That pretty much remained into my young adulthood. Then, finally, I met the man of my dreams and got married. Finally, my dream had come true. I'd found someone to love me and see me as beautiful. Except it wasn't like that. You see, he liked thin girls. Blond girls. Girls who looked like they were straight out of a magazine. For a decade, I was in a relationship where I was told I was too chubby, fat, starting to look overweight. I was told to go on diets and exercise and eat healthy. I was told "if you lose weight, we can have another kid." Or "You should get your boobs reduced, they're too big." "You should lighten your hair." I was never told anything remotely positive. So, not only did I not feel beautiful, I felt ugly. And it only reinforced everything I grew up thinking. By the way, throughout my marriage my weight was around 120. Sometimes a bit more, sometimes a bit less.

Yes, I know. He was a jerk. That is why we are now divorced. But I am still that girl, looking in the mirror, seeing how I compare to others. I see how men tweet about these gorgeously beautiful women, celebrities, and models. The pictures they use as "inspiration" for their writing. How is that so different from what my ex did? It really isn’t. It's still saying in no uncertain terms, that those women are the ideal. Because as much as I can look at one of those women and agree they are beautiful, I look back in a mirror and see how I look nothing like them. So what does that make me?

Because the reality is, and we women know it, what America sees as beautiful, becomes beautiful.

"But Carey, America is diverse now! We see tons of images of Latina and dark skinned women these days! There isn't one stock image of beauty! Rejoice! Your time has come!" you say.

Right. Because when we see guys drooling over models and celebrities, they're all ethnically diverse. HA. And realistic in size and proportion to what real women are. HAHA. One look at twitter says we haven't come very far in our unrealistic ideals. I see men and women alike, sharing pictures of these perfectly sculpted, gorgeous women and men, swooning and oo'ing and aww'ing because these people are somehow so much better than anyone else.

"But Carey! Look at Penelope Cruz! Salma Hayek! Jennifer Lopez! Selena Gomez! See? Dark is IN!" Please point me to the one who is over a size 6. Not to mention…these are not the women that show up when guys are tweeting pictures of what they find beautiful while swooning and OMGing.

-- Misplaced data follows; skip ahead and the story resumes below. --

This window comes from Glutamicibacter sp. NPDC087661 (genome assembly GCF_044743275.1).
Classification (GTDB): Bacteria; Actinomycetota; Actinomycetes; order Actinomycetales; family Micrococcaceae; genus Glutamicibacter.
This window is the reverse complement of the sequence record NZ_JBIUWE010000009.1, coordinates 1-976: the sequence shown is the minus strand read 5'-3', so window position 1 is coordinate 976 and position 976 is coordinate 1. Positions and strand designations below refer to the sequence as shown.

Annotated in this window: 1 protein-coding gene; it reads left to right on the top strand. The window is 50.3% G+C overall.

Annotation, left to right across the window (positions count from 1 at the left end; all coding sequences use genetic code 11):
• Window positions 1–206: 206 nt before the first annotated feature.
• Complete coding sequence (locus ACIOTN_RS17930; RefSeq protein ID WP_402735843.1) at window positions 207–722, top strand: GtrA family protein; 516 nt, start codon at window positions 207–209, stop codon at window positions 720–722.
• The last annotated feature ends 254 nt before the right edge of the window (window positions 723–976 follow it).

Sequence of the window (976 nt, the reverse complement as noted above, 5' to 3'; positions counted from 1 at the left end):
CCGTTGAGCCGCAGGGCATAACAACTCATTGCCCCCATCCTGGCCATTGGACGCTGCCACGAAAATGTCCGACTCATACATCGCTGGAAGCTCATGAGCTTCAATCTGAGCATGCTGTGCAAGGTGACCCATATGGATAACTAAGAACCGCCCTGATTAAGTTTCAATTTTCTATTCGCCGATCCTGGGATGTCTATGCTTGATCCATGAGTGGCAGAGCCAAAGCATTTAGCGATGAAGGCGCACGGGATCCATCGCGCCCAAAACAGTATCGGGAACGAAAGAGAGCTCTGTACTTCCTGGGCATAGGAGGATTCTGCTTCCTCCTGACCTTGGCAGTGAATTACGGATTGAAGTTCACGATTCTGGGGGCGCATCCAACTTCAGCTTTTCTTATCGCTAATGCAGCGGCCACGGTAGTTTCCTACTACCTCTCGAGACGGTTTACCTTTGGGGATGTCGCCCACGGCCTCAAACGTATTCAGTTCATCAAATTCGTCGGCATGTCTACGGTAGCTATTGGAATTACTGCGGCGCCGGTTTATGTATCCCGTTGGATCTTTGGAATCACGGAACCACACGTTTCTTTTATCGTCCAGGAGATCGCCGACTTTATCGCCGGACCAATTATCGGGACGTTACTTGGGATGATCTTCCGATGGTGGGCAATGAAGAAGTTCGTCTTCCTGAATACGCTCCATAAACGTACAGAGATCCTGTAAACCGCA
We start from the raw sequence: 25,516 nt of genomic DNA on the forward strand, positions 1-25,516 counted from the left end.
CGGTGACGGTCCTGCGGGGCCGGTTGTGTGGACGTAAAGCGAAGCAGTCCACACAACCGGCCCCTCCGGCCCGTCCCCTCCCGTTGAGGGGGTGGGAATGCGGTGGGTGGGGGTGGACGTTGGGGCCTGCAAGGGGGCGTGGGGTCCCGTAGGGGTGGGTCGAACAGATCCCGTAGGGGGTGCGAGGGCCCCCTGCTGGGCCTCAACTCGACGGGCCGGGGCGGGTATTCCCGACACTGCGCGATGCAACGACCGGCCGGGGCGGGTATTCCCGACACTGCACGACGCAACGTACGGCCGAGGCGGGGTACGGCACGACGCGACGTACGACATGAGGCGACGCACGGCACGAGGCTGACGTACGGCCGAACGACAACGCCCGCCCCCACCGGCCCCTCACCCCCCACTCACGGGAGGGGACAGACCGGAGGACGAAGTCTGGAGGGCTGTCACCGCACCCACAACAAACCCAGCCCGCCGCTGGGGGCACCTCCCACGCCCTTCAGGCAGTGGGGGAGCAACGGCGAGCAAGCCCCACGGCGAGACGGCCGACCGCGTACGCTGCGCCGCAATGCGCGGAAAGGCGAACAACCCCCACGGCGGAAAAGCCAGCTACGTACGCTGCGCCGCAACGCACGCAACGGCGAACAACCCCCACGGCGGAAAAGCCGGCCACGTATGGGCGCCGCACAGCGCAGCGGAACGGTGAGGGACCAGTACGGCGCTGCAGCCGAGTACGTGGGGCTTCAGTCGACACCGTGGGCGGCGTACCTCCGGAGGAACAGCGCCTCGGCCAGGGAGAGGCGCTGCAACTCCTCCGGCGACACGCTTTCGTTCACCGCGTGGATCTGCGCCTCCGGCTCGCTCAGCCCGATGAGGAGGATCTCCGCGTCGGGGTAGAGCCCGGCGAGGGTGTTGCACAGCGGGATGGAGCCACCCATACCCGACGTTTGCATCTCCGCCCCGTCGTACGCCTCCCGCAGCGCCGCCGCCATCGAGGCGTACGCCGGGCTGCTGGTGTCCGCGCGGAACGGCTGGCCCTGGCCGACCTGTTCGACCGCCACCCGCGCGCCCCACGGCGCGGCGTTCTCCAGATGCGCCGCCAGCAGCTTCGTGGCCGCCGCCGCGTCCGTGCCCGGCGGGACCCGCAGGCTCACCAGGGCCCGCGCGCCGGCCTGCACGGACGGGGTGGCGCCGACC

"But, Carey, it’s all in fun. We are writers, readers, we want the fantasy!"

But isn't that the point? We can't want what is real and in front of us. We want to covet the things that are more beautiful than the reality. Because obviously, if a guy could get Jennifer Lawrence, don't you think he'd want that? Do you think in a heartbeat, if there were two women, equally as beautiful on the inside, and one was average height, weight, size (which by the way is 12 in women's sizes) and one was a replica of Jennifer Lawrence, and both of them wanted him equally, any man would pick the average one? They wouldn't. Then what does that make the rest of us? Second choice. 

And when we escape into a book, we want to picture our fantasy. This only exacerbates the whole problem. Because someday, a teenage girl is going to pick up that book, and the next one, and the next one, and the next…and after a while a clear image is going to emerge. That a heroic, amazing main character worthy of love and affection, is beautiful. And the Bella trope…you know the one…the girl who thinks she isn’t beautiful…but really is...that's so sweet that some authors attempt at making average characters average. Except that the "average" girl in these books is far from it. And we all know it.

And I'm just as guilty. When I write my characters, I don't picture me. I picture thin, bosom, blondes or thin, athletic redheads with cute freckles and blue eyes. Or pale beauties with ebony hair and waif-like features. So I'm just as bad as everyone else. I, of everyone, should be writing ethnic characters who aren't like everyone else. Ones who serve as an accurate portrayal of what girls and women actually look like. So why haven’t I?

Because when I think of beautiful, I think of what America tells me is.  Whether it is adorkable Zooey Deschanel, or quirky Jennifer Lawrence, or beautiful and funny Emma Stone, whether they have glasses or not, wear t-shirts and jeans, or wear Prada, none of them look remotely like me. 

So, I sit in my closet and cry. Because no matter what I do, I will never look like that. And I will always feel second. Because the truth is, some of you reading this, DO look like that. Two of my best friends DO look like that. So it's not that no one looks like that. It's me that doesn’t. And America, no matter how ugly or nasty it sounds, doesn’t like what's real. And we want the dream. We want the pretty. We starve ourselves, spend money we shouldn’t, we go to spas and hair salons, we fret over every flaw, because we want to be closer to beautiful.